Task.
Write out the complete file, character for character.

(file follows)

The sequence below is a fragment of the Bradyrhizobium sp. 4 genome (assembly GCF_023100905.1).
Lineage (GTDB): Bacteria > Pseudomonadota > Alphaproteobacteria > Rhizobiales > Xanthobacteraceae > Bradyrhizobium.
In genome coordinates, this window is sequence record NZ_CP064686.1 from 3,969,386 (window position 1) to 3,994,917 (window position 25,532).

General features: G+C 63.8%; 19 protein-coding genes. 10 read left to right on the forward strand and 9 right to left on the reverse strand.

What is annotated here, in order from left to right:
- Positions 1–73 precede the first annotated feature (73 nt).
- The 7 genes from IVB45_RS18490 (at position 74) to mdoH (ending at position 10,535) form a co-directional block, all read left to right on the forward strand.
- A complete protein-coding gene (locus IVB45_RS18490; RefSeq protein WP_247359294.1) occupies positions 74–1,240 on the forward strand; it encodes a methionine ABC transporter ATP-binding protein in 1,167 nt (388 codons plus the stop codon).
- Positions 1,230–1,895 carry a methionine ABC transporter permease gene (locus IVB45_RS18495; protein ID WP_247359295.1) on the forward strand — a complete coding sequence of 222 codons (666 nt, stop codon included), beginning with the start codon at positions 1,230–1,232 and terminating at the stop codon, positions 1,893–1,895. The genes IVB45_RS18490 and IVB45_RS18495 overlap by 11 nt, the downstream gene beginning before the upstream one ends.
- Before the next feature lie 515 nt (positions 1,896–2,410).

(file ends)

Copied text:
The sequence below is a fragment of the Bradyrhizobium sp. 4 genome (assembly GCF_023100905.1).
Lineage (GTDB): Bacteria > Pseudomonadota > Alphaproteobacteria > Rhizobiales > Xanthobacteraceae > Bradyrhizobium.
In genome coordinates, this window is sequence record NZ_CP064686.1 from 3,969,386 (window position 1) to 3,994,917 (window position 25,532).

General features: G+C 63.8%; 19 protein-coding genes. 10 read left to right on the forward strand and 9 right to left on the reverse strand.

What is annotated here, in order from left to right:
- Positions 1–73 precede the first annotated feature (73 nt).
- The 7 genes from IVB45_RS18490 (at position 74) to mdoH (ending at position 10,535) form a co-directional block, all read left to right on the forward strand.
- A complete protein-coding gene (locus IVB45_RS18490; RefSeq protein WP_247359294.1) occupies positions 74–1,240 on the forward strand; it encodes a methionine ABC transporter ATP-binding protein in 1,167 nt (388 codons plus the stop codon).
- Positions 1,230–1,895 carry a methionine ABC transporter permease gene (locus IVB45_RS18495; protein ID WP_247359295.1) on the forward strand — a complete coding sequence of 222 codons (666 nt, stop codon included), beginning with the start codon at positions 1,230–1,232 and terminating at the stop codon, positions 1,893–1,895. The genes IVB45_RS18490 and IVB45_RS18495 overlap by 11 nt, the downstream gene beginning before the upstream one ends.
- Before the next feature lie 515 nt (positions 1,896–2,410).